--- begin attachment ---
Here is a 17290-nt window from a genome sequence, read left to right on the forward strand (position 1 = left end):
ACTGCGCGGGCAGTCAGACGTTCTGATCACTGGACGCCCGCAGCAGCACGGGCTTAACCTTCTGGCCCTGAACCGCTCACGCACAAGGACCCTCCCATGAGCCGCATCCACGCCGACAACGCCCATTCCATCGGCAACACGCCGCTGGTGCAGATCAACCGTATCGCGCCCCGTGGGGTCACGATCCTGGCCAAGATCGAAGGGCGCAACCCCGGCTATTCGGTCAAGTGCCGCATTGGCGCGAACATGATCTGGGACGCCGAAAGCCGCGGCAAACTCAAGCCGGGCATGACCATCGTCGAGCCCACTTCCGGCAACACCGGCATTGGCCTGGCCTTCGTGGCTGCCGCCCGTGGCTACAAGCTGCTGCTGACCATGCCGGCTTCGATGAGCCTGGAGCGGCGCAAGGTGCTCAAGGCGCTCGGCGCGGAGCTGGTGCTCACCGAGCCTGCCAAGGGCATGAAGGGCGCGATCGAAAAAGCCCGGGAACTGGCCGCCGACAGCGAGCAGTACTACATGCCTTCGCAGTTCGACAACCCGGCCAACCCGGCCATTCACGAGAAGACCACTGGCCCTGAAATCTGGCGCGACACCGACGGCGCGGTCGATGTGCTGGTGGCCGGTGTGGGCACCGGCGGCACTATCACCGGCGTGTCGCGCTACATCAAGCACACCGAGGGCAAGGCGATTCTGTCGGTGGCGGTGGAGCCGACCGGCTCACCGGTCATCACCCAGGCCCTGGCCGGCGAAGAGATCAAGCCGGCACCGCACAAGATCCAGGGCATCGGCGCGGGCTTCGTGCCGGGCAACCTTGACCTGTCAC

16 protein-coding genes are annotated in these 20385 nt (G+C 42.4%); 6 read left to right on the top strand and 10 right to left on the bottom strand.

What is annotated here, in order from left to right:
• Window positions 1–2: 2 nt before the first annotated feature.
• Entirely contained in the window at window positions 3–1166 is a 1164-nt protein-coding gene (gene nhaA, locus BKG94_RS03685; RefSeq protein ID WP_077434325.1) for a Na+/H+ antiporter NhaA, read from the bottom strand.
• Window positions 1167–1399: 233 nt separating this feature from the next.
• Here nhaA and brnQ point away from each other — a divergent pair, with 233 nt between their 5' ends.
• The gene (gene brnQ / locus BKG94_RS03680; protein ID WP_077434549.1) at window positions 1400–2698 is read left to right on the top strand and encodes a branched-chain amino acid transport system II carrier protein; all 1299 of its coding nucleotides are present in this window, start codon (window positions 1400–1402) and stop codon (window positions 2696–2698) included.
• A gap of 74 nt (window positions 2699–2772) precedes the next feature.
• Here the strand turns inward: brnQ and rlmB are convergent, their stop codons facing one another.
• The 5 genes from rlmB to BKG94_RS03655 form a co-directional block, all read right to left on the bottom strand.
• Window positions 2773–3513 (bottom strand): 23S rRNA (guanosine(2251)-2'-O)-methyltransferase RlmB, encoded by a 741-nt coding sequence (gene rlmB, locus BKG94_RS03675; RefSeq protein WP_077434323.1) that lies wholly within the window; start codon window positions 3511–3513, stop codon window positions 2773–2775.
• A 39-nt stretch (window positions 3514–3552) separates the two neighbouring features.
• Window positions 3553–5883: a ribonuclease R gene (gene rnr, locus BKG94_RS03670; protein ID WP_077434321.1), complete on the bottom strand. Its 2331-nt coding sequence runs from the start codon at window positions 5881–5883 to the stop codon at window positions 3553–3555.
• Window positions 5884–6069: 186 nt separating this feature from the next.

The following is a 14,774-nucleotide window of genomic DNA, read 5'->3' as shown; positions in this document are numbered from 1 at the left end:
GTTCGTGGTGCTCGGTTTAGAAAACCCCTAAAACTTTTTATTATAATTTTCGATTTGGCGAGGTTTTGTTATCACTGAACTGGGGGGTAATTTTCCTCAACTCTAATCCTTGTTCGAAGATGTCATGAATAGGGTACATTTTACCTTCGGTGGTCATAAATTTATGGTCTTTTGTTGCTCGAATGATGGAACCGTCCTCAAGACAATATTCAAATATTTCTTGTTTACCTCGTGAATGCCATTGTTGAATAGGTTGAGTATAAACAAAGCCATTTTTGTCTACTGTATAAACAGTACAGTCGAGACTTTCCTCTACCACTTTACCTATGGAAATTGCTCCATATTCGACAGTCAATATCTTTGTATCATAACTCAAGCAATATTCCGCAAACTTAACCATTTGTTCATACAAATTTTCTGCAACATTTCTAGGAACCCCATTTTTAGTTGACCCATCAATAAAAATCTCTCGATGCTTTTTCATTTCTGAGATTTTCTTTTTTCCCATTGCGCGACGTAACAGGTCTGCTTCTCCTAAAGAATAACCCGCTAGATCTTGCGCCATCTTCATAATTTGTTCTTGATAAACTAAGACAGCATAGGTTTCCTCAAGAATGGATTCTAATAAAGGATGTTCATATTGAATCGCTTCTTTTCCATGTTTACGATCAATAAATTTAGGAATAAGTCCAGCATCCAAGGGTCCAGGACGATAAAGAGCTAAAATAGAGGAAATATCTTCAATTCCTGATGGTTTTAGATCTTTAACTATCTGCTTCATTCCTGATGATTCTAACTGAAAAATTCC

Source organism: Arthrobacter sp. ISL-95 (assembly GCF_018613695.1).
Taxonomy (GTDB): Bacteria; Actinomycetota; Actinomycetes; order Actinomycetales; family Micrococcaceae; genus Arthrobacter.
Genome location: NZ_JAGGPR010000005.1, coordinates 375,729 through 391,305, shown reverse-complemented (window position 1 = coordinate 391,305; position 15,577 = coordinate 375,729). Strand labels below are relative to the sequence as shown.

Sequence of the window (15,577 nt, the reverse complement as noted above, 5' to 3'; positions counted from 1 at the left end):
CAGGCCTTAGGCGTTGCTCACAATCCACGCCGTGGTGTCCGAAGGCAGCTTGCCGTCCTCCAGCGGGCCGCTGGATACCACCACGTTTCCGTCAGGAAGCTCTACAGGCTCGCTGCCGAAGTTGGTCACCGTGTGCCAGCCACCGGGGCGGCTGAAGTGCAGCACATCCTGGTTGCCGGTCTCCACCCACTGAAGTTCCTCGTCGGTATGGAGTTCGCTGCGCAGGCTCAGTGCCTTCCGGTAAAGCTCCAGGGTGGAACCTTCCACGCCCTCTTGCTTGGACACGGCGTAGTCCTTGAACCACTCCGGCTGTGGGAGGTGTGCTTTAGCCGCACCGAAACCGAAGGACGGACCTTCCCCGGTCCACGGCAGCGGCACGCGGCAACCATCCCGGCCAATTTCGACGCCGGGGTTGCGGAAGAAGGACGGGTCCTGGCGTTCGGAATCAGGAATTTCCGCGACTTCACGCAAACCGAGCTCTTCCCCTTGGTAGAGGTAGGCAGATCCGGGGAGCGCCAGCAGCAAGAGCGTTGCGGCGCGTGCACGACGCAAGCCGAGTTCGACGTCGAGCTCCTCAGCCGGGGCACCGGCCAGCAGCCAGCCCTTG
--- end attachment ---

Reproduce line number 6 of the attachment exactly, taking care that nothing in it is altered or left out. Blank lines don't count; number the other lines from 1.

• Entirely contained in the window at window positions 3–1166 is a 1164-nt protein-coding gene (gene nhaA, locus BKG94_RS03685; RefSeq protein ID WP_077434325.1) for a Na+/H+ antiporter NhaA, read from the bottom strand.